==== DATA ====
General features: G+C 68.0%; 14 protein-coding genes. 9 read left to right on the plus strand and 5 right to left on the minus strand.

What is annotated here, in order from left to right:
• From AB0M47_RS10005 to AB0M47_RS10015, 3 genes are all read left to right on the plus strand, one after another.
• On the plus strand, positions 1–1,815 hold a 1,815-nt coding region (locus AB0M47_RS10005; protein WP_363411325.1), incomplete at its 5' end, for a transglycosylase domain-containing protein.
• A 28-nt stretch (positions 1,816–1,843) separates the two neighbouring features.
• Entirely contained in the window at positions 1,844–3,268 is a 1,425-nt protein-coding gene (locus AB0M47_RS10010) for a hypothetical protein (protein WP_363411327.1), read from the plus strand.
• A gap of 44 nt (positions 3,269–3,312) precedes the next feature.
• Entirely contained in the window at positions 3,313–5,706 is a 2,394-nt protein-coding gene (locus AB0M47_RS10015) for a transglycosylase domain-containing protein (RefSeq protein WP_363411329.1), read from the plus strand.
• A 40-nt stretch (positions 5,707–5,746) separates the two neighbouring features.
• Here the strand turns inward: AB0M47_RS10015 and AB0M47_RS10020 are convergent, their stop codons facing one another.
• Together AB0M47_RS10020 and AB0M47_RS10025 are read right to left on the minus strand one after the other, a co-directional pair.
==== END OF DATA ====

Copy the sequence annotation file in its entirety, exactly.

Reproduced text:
General features: G+C 68.0%; 14 protein-coding genes. 9 read left to right on the plus strand and 5 right to left on the minus strand.

What is annotated here, in order from left to right:
• From AB0M47_RS10005 to AB0M47_RS10015, 3 genes are all read left to right on the plus strand, one after another.
• On the plus strand, positions 1–1,815 hold a 1,815-nt coding region (locus AB0M47_RS10005; protein WP_363411325.1), incomplete at its 5' end, for a transglycosylase domain-containing protein.
• A 28-nt stretch (positions 1,816–1,843) separates the two neighbouring features.
• Entirely contained in the window at positions 1,844–3,268 is a 1,425-nt protein-coding gene (locus AB0M47_RS10010) for a hypothetical protein (protein WP_363411327.1), read from the plus strand.
• A gap of 44 nt (positions 3,269–3,312) precedes the next feature.
• Entirely contained in the window at positions 3,313–5,706 is a 2,394-nt protein-coding gene (locus AB0M47_RS10015) for a transglycosylase domain-containing protein (RefSeq protein WP_363411329.1), read from the plus strand.
• A 40-nt stretch (positions 5,707–5,746) separates the two neighbouring features.
• Here the strand turns inward: AB0M47_RS10015 and AB0M47_RS10020 are convergent, their stop codons facing one another.
• Together AB0M47_RS10020 and AB0M47_RS10025 are read right to left on the minus strand one after the other, a co-directional pair.